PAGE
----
Remodeling materials can make up half the cost of a home improvement project. While you might want to pick trendy flooring or fixtures, be careful to consider what remodeling materials add the most value, comfort, style - and durability to your home.
It's easy to dream about remodeling your home. Whether you'd love a new kitchen or you simply desire to personalize your space, remodeling is a way to add comfort and style to your home, as well as make your home truly yours. And, depending on where you live, upgrading your home can be a no-brainer investment in the future.
But before you jump into any project, begin with the basics.
You might know that you want to remodel a room in your house. But do you know how you'd like it to look? Spend some time flipping through magazines and surfing the Internet to find examples of the kinds of remodeling materials and styles that you like. Ask yourself: Do you want a sunken tub in the bathroom? What kind of kitchen countertops appeal to you? Do you want wood floors or would you prefer tile?
Being able to envision your remodel can serve as a helpful touchstone as you begin exploring how to fund and complete the projects you dream about. Knowing what remodeling materials appeal to you can allow you to speak intelligently to designers and contractors about what you want--and it may also give you a head start if you decide you want to do some of the work yourself.
Create a realistic remodeling budget. The average remodeling costs for three popular projects, according to Better Homes and Gardens' Remodeling Cost Guide, can give you an idea of what to expect: a kitchen project typically begins at $15,000 and goes up to $45,000, with an average remodeling cost of $26,888.
"National averages can't account for problem plumbing setups or your taste for exotic countertops, but they can tell you that it's unrealistic to plan on remodeling a whole kitchen for $7,000," the magazine reports.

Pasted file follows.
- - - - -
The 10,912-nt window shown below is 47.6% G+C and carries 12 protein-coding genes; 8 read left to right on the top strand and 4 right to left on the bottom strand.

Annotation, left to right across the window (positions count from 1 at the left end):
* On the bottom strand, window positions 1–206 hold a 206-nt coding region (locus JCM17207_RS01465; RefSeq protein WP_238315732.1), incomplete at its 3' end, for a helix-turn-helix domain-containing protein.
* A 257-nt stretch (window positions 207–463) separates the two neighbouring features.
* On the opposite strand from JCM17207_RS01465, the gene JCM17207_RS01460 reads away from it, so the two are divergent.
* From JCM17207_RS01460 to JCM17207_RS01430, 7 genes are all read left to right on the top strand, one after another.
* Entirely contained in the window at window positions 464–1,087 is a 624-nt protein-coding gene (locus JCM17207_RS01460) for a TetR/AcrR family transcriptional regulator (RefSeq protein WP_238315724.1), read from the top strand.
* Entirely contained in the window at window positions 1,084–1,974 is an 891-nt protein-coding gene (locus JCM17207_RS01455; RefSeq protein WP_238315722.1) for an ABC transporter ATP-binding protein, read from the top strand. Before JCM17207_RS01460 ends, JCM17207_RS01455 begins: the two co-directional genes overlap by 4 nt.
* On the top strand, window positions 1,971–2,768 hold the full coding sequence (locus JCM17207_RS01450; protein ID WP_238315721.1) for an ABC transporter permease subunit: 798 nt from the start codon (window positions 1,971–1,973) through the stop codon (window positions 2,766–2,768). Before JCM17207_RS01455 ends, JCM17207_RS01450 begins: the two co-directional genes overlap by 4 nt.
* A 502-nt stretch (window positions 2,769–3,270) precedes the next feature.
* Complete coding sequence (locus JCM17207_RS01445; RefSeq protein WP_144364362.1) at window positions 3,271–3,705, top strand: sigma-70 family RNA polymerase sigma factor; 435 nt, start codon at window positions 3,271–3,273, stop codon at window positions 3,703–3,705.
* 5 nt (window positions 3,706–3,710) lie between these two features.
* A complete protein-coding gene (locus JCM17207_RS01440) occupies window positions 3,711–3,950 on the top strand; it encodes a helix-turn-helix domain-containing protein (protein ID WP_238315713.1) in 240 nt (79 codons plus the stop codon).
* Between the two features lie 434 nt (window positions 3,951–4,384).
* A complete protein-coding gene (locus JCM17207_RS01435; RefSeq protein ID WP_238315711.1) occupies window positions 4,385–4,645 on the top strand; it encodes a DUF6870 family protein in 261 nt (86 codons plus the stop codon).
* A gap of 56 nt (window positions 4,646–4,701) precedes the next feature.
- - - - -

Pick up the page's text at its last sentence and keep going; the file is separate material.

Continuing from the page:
Bathroom remodeling generally costs between $7,000 and $20,000, with an average remodeling cost of $11,605. A family room addition may cost a whopping $50,000 to $90,000, with an average remodeling cost of $70,000.
The lesson here is that remodeling is typically expensive. You want to be thoughtful about how you proceed.
Next to labor, remodeling materials are traditionally your most
expensive budget item.
When remodeling your kitchen, for instance, cabinets can make up half the cost. "Stock cabinets cost $50 to $200 per linear foot. Semi-custom cabinets with more finish and style options can cost two to three times more, and custom cabinets often cost five times more than stock cabinets," according to Better Homes and Gardens.
Granite countertops usually cost far more than your standard laminate and a hand-blown glass vessel sink are generally more expensive than standard porcelain. But don't let cost alone drive your decisions. Think about what materials can add the greatest value to your home. You might have to pay extra for durability and sustainability, for instance, but in the long run, those attributes often can more than pay for themselves.
And, sometimes, choosing high-quality materials that are also good for the earth can actually help your bottom line.
There are few more cost effective ways to remodel than by reusing building materials. Reuse construction yards are a terrific place to find porcelain tubs and sinks, solid wood doors, tile flooring, among other materials for a fraction of their original cost.
Be careful choose classic designs and colors when purchasing reused building materials. On that same note, avoid paying a premium for trendy items, too.
Consider the rise and fall of the master bath whirlpool tubs. Trendy items are not only expensive when you buy them, they can also severely date your home (remember orange shag carpeting?), lowering the desirability of your home when you try to sell it.
Better Homes and Garden
Remodeling Cost Guide
Homeowners Want More Bang for Their Remodeling Buck
About the author: Mary Butler is Colorado-based freelancer. Mary Butler writes about homes and gardens.